A press conference every three months would do, Mr PM

Sunday, December 18, 2016

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It’s not unusual for national leaders and governments globally to hold news media at a distance, with some considering journalists pesky, and best avoided.

That, unfortunately, was the distinct impression given by former Prime Minister Mrs Portia Simpson Miller. For, while she occasionally spoke to individual journalists on various issues, she shied away from full-blown press conferences at which a wide array of journalists from all media houses could seek to explore issues considered of national importance.

Popular as Mrs Simpson Miller undoubtedly was, that reluctance to be transparent with the press adversely affected public perception of her.

More importantly, that consistent failure to relate openly with the news media, deprived Jamaicans of the opportunity to hear Mrs Simpson Miller’s side of the story in an atmosphere of critical, objective probing.

The situation was very different under Mr PJ Patterson from whom Mrs Simpson Miller first took the reins as prime minister in 2006. Mr Patterson was known to have regular no-holds, barred press briefings. Also, Mr Patterson developed the practice of off-the-record consultations with those referred to as ‘senior journalists’. From a purely ethical point of view, information gleaned at such off-the-record meetings couldn’t be used for news stories. However, such background material helped journalists to better understand the issues at play from the Government’s perspective, and ultimately better allowed them to place news stories in context.

All of which is not to say Mr Patterson was always responsive to the media. In fact, there were times when he maintained total silence on the most contentious issues, reportedly on the basis that "If yu keep yu mouth shut, yu can’t be misquoted."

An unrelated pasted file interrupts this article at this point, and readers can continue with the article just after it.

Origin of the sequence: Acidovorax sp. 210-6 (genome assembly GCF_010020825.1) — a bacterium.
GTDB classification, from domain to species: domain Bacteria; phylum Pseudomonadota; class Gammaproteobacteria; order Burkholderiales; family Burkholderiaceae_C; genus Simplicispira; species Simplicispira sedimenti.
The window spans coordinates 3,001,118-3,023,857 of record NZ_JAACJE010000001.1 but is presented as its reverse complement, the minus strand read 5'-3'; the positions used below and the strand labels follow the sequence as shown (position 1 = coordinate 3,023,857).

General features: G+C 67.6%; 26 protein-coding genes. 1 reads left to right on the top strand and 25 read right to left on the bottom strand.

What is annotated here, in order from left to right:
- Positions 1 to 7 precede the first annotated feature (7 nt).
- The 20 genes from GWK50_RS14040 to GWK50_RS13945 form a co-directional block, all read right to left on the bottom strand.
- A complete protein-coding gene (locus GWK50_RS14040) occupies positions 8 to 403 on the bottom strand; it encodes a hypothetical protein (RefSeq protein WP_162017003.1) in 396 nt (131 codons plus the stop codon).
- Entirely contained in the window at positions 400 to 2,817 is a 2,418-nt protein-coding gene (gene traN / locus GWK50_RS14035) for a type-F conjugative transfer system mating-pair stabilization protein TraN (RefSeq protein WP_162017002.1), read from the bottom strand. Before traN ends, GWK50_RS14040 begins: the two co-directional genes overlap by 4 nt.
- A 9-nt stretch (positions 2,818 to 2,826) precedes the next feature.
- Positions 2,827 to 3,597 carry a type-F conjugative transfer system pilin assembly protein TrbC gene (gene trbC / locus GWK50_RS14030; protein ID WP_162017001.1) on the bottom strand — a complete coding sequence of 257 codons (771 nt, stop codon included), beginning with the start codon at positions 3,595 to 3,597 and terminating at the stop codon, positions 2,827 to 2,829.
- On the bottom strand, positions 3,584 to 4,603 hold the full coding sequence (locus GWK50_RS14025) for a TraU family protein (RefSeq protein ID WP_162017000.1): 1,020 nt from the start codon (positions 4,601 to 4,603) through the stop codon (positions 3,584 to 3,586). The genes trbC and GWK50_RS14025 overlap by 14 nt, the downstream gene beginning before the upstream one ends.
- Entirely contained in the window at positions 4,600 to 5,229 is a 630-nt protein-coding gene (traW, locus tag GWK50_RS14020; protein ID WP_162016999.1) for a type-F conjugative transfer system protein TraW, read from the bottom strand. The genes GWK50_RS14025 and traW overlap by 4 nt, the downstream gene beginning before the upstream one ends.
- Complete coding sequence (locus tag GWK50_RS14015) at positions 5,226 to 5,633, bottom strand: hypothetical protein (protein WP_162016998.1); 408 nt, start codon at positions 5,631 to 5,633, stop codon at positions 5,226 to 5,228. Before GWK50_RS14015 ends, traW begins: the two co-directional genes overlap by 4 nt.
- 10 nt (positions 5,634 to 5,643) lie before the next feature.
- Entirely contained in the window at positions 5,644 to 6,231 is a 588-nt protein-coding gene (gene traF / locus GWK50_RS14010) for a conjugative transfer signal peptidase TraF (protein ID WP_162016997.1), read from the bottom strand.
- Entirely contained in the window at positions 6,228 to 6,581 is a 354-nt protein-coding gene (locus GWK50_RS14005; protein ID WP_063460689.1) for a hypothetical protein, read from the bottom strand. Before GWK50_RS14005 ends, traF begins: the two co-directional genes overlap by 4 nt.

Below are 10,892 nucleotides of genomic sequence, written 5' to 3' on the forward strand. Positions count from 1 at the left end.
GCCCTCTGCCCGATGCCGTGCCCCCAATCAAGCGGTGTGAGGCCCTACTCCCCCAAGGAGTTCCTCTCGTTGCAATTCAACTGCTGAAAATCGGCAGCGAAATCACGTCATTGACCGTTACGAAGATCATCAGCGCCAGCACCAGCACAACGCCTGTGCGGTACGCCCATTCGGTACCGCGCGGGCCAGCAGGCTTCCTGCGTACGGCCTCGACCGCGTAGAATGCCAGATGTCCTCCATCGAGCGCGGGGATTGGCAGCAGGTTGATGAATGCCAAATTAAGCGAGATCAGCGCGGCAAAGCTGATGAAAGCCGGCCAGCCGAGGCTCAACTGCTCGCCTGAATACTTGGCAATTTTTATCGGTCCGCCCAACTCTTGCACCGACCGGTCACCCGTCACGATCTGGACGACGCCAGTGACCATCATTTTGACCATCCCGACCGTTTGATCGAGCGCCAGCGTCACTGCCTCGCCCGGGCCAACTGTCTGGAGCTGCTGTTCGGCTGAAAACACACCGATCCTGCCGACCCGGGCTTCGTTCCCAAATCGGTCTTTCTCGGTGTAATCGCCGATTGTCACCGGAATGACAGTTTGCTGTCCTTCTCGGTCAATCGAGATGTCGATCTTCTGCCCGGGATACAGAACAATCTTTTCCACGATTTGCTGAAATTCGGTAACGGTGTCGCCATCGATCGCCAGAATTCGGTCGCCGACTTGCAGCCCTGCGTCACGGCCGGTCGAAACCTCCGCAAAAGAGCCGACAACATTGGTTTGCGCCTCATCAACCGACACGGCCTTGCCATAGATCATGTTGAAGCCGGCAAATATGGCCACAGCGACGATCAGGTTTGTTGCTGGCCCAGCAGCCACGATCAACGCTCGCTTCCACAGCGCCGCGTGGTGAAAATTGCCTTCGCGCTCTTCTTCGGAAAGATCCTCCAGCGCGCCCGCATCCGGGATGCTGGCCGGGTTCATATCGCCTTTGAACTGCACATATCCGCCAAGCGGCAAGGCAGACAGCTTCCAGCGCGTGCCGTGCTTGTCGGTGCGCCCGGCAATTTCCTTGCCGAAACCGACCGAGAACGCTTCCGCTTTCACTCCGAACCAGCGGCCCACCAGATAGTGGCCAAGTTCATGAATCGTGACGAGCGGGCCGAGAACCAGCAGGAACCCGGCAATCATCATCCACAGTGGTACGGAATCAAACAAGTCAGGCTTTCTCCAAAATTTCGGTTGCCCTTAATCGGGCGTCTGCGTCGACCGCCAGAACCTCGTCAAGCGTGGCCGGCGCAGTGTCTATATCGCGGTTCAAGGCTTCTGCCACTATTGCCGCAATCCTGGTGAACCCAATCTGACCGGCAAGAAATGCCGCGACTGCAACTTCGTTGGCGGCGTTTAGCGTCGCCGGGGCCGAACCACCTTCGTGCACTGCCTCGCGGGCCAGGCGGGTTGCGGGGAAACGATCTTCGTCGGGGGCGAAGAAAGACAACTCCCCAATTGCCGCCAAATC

By our recollection, prime minister, Mr Bruce Golding — especially early in his relatively short stint (2007-2011) — was quite open to the media and public. For a short time, he even hosted his own radio call-in programme.

It’s against the backdrop of all of the above, that this newspaper views word from the Press Association of Jamaica (PAJ) of having written to current Prime Minister Mr Andrew Holness urging him to hold regular press conferences.

The PAJ’s release over the signature of its president, Mrs Dionne Jackson Miller, said that since assuming office in March, Mr Holness "had yet to hold a comprehensive press briefing in the capacity of prime minister, which all media representatives could attend and ask him a range of questions for the benefit of the public".

We are happy to note that Mr Holness and his staff have acknowledged receipt of the PAJ’s letter with a commitment to respond with urgency.

It seems to this newspaper that the hosting of regular press briefings must be an essential element in the overarching practice of transparency and accountability so central to good governance, to which Mr Holness has pledged.

That prime minister’s press conference need not be weekly. Such a demand would be unreasonable. It need not be monthly. A comprehensive press conference allowing for responsible probing of all relevant issues every quarter, that is every three months, would be perfectly in order, in our view.


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